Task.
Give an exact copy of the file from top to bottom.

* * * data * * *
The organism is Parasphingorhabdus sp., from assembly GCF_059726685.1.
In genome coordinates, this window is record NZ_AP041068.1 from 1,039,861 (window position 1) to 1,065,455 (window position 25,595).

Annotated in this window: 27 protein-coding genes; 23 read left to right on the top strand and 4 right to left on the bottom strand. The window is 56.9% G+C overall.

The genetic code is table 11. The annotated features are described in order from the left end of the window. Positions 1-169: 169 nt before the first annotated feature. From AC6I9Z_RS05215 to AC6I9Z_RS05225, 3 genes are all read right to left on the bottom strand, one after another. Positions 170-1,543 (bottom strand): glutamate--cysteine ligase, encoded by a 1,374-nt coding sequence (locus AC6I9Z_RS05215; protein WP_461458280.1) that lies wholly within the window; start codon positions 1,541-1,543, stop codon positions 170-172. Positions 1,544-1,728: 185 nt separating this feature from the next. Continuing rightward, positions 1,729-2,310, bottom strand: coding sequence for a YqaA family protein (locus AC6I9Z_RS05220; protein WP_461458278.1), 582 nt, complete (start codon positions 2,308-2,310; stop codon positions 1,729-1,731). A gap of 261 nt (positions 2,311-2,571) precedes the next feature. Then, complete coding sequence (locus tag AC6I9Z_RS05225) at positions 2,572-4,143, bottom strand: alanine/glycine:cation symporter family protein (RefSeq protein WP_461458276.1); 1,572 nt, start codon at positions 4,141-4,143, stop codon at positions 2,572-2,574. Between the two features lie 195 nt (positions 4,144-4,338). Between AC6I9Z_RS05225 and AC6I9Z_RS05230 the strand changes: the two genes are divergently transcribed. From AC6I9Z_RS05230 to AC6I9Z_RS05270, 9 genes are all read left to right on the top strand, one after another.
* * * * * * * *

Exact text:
The organism is Parasphingorhabdus sp., from assembly GCF_059726685.1.
In genome coordinates, this window is record NZ_AP041068.1 from 1,039,861 (window position 1) to 1,065,455 (window position 25,595).

Annotated in this window: 27 protein-coding genes; 23 read left to right on the top strand and 4 right to left on the bottom strand. The window is 56.9% G+C overall.

The genetic code is table 11. The annotated features are described in order from the left end of the window. Positions 1-169: 169 nt before the first annotated feature. From AC6I9Z_RS05215 to AC6I9Z_RS05225, 3 genes are all read right to left on the bottom strand, one after another. Positions 170-1,543 (bottom strand): glutamate--cysteine ligase, encoded by a 1,374-nt coding sequence (locus AC6I9Z_RS05215; protein WP_461458280.1) that lies wholly within the window; start codon positions 1,541-1,543, stop codon positions 170-172. Positions 1,544-1,728: 185 nt separating this feature from the next. Continuing rightward, positions 1,729-2,310, bottom strand: coding sequence for a YqaA family protein (locus AC6I9Z_RS05220; protein WP_461458278.1), 582 nt, complete (start codon positions 2,308-2,310; stop codon positions 1,729-1,731). A gap of 261 nt (positions 2,311-2,571) precedes the next feature. Then, complete coding sequence (locus tag AC6I9Z_RS05225) at positions 2,572-4,143, bottom strand: alanine/glycine:cation symporter family protein (RefSeq protein WP_461458276.1); 1,572 nt, start codon at positions 4,141-4,143, stop codon at positions 2,572-2,574. Between the two features lie 195 nt (positions 4,144-4,338). Between AC6I9Z_RS05225 and AC6I9Z_RS05230 the strand changes: the two genes are divergently transcribed. From AC6I9Z_RS05230 to AC6I9Z_RS05270, 9 genes are all read left to right on the top strand, one after another.